Currently unavailable: for regular students
Degree: Medicine (Bachelors) - Manchester University
Hello! I'm Sherrie, a 23 year old medical student at Manchester Medical School. During my time at medical school I also took a year out to study Pathology BSc (Hons) and got a first.
I am eager to help students to reach their full potential. Having revised for what seems like an endless stream of exams, my revision technique is excellent and I'd love to pass that on to younger students. I studied Biology, Chemistry and English Literature up to A Level. Of note, I achieved almost 100% in both my Biology GCSE and A Level.
I have gained experience in teaching through a number of different ways:
- Excellent presentation skills gained throughout my course - teaching to my peers and at conferences
- Peer mentor during my second year
- Involved in 'Medics in Primary Schools'; teaching basic science to primary school children
- My course is based on problem based learning, so every week we teach each other through different methods, and I have a sound knowledge of how to help students tackle problems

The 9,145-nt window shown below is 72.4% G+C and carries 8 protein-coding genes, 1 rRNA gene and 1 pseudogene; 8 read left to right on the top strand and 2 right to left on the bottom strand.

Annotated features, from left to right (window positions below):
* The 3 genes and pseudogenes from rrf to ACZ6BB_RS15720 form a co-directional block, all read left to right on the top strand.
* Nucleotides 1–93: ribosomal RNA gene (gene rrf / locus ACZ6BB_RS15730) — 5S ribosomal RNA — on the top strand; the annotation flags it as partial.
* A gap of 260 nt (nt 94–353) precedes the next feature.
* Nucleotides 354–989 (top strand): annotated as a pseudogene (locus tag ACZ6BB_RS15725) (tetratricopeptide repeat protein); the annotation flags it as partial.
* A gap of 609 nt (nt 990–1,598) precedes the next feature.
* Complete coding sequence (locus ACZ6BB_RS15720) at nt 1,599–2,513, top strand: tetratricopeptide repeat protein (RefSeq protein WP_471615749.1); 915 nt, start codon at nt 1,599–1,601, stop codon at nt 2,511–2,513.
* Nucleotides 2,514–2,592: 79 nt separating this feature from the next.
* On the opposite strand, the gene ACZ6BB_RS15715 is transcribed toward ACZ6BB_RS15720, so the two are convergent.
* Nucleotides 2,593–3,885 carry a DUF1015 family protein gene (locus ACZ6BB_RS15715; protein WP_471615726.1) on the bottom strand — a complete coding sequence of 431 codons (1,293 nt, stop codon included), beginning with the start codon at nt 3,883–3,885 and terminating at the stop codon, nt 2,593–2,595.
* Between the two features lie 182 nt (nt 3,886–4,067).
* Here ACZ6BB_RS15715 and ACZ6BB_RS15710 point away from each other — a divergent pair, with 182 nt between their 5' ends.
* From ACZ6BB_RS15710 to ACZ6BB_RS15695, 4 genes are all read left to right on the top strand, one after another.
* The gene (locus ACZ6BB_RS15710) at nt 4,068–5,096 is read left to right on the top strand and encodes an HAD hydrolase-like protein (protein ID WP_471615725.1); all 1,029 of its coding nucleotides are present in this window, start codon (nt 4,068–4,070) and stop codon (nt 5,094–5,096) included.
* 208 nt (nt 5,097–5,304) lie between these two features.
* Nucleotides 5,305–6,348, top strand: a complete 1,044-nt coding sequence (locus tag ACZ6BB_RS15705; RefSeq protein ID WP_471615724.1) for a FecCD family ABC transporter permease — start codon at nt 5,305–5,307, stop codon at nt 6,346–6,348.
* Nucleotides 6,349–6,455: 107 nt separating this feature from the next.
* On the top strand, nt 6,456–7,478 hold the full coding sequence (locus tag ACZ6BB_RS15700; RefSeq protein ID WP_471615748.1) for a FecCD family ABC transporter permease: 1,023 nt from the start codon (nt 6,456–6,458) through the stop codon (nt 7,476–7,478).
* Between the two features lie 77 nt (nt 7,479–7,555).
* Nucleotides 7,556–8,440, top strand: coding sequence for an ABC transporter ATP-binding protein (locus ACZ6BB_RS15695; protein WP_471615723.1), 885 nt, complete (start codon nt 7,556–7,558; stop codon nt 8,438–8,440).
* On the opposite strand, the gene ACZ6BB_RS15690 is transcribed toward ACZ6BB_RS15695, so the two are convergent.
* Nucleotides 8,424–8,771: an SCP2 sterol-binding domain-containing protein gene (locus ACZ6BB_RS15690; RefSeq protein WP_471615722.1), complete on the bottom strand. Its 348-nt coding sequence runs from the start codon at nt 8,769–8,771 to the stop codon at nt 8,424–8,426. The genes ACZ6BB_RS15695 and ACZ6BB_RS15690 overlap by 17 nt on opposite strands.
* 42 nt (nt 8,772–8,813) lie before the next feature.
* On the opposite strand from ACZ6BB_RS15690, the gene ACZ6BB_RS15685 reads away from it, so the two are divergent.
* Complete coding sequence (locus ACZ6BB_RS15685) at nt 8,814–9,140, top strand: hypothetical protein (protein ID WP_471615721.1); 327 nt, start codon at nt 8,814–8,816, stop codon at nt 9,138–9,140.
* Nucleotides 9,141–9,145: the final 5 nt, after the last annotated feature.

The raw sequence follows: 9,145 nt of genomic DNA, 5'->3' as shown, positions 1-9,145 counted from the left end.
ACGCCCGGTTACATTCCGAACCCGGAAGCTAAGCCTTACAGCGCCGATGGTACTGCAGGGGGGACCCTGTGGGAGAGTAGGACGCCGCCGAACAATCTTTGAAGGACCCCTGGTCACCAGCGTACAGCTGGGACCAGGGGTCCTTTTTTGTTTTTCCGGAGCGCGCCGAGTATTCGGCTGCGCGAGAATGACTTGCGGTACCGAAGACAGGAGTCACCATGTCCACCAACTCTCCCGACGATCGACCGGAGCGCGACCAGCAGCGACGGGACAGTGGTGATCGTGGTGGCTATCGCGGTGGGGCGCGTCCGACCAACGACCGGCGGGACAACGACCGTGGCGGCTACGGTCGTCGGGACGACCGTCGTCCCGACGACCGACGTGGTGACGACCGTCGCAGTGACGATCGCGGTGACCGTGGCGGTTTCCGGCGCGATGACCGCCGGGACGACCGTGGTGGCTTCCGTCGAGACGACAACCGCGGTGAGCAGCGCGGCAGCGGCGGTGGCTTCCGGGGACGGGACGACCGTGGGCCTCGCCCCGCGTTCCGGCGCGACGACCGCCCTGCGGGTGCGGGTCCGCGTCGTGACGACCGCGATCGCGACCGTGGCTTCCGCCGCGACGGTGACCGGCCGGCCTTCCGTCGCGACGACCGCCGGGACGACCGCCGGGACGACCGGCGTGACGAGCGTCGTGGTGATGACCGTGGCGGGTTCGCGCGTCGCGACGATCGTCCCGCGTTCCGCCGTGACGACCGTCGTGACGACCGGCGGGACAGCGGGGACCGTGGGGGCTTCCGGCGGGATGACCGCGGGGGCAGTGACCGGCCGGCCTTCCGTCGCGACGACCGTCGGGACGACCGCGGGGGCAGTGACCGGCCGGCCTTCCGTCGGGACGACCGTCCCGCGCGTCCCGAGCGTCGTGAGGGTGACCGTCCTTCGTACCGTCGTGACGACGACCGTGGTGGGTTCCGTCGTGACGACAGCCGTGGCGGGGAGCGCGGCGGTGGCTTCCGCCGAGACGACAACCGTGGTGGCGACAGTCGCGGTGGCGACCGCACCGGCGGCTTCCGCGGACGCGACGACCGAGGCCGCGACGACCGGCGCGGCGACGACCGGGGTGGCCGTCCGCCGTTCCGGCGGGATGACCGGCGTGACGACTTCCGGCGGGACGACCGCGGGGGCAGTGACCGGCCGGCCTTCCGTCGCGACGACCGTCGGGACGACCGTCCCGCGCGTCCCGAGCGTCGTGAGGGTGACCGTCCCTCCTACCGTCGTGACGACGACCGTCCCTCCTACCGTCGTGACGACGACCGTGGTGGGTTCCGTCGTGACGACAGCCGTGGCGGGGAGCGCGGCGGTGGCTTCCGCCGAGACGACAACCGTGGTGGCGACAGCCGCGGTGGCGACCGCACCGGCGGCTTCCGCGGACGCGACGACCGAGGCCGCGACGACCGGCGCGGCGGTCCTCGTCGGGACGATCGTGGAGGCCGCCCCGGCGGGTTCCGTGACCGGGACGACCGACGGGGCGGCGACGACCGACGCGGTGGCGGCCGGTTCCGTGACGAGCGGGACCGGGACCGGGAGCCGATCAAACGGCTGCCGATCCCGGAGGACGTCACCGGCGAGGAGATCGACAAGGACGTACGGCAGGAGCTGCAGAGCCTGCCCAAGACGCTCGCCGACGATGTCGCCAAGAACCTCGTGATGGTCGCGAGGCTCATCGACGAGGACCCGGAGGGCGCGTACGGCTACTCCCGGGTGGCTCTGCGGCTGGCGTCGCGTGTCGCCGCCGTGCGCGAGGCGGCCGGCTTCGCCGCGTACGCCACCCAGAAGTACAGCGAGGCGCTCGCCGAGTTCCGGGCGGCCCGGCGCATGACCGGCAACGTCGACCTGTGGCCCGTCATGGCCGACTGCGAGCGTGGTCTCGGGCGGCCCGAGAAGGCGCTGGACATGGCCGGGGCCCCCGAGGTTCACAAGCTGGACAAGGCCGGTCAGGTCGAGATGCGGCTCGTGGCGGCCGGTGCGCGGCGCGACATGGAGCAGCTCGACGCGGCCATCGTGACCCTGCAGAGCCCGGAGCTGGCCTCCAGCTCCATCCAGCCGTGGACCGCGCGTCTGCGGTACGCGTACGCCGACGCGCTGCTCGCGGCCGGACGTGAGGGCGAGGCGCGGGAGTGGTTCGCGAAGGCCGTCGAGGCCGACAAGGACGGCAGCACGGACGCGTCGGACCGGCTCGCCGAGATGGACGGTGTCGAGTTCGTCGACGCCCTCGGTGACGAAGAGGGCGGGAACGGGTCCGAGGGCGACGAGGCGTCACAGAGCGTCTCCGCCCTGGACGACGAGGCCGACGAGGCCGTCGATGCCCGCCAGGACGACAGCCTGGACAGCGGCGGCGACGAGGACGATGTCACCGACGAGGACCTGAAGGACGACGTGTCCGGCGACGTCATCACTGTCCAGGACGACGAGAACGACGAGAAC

If you're applying to medical school, I scored a high score in the UKCAT and was interviewed and accepted to 3 medical schools. I am eager to share my top tips on how to get there!
My sessions will focus on what you need, and I will adapt to whatever teaching style you prefer.
Feel free to request a meet the tutor session or send me a webmail if you have any questions. If you'd like to send me a topic you are currently struggling with before the session, I'd be happy to quickly run through it so you can get a good idea of how the sessions will work, and of the amazing facilities the classroom has.
Looking forward to hearing from you!!
|Biology||A Level||£20 /hr|
|English Literature||GCSE||£18 /hr|
|.UKCAT.||Uni Admissions Test||£25 /hr|
|UKCAT||Uni Admissions Test||747|
Different parts of the body have very different functions, so it is important that the cells in these different parts have adapted in order to help the functioning to be more efficient.
For example, red blood cells are shaped as a biconcave disc (indented on each side), which means that they are able to bend and squeeze through smaller vessels in the body. They also don't have a nucleus, so they have more space for haemoglobin and therefore more space for oxygen, which attaches to the haemoglobin. Overall, this means that red blood cells are very well adapted to transporting oxygen to distant organs.
Another example is ciliated cells. Cilliated cells have tiny 'hairs' along their surface, which are able to push mucous along. Ciliated cells line the lungs, which is why if you have a bad chest infection you are able to cough up phlegm, or mucous, which helps to get rid of bacteria.see more